Lesson 2 - Understanding Cycle Phases and How to Chart BBT
- Identify and understand the four phases of the menstrual cycle.
- Learn how charting BBT can help you determine where you are in your menstrual cycle and your proximity to ovulation.
- The menstrual cycle consists of four main phases: menses, follicular phase, ovulation, and luteal phase.
- Ovulation occurs once a month and divides the follicular phase (occurs before ovulation) and the luteal phase (occurs after ovulation).
- The length of the follicular phase determines the cycle length. This phase can vary in women and from cycle to cycle.
- The luteal phase is typically the same length and rarely changes by more than one to two days each cycle.
- In most women, the luteal phase lasts 12 to 14 days. In some instances, it can last 10 to 16 days.
- Conception is most likely just before or during ovulation.
The menstrual cycle is a series of phases that your body experiences once a month to prepare for a possible pregnancy. Learning about these phases is important so that you’re better equipped to identify fertility signs that indicate how close you are to ovulation. On average, a woman’s menstrual cycle will last 21 to 35 days. The cycle begins on the first day of your period.
- Menses Phase: This phase begins on the first day of menstruation and typically lasts until the 5th day of your cycle. During the menstrual phase, the uterus sheds soft tissue and blood vessels from its inner lining. On average, 10 ml to 80 ml of blood exits through the vagina. You are typically not fertile during the menstrual phase.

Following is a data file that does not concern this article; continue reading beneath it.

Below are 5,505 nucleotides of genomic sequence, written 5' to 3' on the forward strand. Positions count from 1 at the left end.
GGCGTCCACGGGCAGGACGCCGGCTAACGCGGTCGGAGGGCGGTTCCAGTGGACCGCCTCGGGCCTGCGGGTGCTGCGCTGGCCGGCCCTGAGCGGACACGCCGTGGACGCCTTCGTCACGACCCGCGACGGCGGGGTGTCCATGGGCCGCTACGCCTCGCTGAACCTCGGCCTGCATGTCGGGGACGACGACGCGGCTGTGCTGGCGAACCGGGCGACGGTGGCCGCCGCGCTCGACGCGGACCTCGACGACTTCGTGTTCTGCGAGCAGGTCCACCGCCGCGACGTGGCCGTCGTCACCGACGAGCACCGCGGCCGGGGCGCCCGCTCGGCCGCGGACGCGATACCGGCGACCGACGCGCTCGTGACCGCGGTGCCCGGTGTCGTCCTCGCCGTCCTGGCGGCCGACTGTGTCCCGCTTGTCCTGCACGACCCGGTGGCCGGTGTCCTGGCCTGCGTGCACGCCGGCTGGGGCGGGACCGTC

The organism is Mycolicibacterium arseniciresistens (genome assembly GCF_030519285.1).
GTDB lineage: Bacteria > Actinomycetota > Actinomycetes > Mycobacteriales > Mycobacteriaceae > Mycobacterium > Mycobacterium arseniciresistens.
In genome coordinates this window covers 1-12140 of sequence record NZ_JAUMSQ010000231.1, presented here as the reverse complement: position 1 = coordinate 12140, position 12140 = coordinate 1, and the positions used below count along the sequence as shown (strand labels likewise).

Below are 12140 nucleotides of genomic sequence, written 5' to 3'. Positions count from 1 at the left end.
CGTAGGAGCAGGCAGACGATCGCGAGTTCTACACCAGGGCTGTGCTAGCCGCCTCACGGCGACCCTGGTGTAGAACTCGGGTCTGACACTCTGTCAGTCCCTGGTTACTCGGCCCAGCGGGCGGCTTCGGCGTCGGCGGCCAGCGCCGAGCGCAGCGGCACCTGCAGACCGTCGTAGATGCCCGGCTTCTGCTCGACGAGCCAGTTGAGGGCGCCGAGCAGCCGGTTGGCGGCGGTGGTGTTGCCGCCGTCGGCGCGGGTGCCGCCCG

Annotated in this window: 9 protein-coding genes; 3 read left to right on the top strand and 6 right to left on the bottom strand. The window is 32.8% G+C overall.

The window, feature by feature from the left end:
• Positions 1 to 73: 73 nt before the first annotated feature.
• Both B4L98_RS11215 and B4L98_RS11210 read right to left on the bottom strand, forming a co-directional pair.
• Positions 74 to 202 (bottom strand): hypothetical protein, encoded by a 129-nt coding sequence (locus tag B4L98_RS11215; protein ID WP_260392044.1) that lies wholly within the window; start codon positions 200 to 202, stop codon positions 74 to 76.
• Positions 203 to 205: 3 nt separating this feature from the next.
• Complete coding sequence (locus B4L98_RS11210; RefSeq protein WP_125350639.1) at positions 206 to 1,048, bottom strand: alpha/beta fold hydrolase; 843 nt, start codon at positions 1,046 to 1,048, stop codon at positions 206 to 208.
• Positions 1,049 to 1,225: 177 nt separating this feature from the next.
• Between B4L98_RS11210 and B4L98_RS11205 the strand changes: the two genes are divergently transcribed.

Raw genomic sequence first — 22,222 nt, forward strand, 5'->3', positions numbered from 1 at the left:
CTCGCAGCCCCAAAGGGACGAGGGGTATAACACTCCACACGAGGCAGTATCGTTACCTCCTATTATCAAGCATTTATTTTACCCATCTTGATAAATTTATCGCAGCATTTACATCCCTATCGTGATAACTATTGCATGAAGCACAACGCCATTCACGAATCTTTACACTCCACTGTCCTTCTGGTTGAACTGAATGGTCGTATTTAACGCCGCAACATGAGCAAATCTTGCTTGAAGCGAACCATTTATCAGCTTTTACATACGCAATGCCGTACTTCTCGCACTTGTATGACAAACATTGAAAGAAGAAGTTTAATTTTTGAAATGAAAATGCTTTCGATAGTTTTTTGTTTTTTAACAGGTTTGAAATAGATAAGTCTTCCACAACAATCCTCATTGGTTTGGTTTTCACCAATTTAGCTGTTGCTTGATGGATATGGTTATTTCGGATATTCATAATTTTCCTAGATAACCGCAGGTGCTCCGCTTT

- Follicular Phase: The follicular stage also begins on the first day of menstruation but doesn’t end until around day 13, or when ovulation starts. During the follicular phase, the pituitary gland releases a hormone that stimulates egg cells to grow in the ovaries. One egg cell will mature into a follicle. Once matured, the follicle secretes a hormone to stimulate the uterus to develop endometrium, a lining of blood vessels and soft tissues.
- Ovulation Phase: Around the 14th day of your cycle, ovulation occurs. The pituitary gland secretes the luteinizing hormone (LH) that causes the release of the matured egg cell from the ovary. The egg cell then travels to the fallopian tube with the help of the cilia of the fimbriae, finger-like projections located at the end of the fallopian tube.
- Luteal Phase: The luteal phase begins around day 15 and lasts until the end of your cycle. During this phase, the egg cell stays in the fallopian tube for 24 hours. If a sperm cell fails to impregnate the egg during this time, the egg cell disintegrates. When the hormone used to retain the endometrium runs out, a new menstrual cycle begins.
Once you can identify the different menstrual phases, you can begin charting your basal body temperature (BBT). Charting can help you determine when you ovulate each month and the best time to have sex if you’re trying to conceive. Your BBT refers to your body’s temperature while at rest. Your temperature rises when you ovulate due to the secretion of progesterone.
To determine your basal body temperature, you must take your temperature in the morning before getting out of bed. It’s important to chart at the same time each day, preferably within a 30-minute window. Charting your BBT is a simple and inexpensive way to track ovulation. Today you can find numerous free or cheap fertility charting apps and programs that make BBT tracking easy to boost your odds of conception.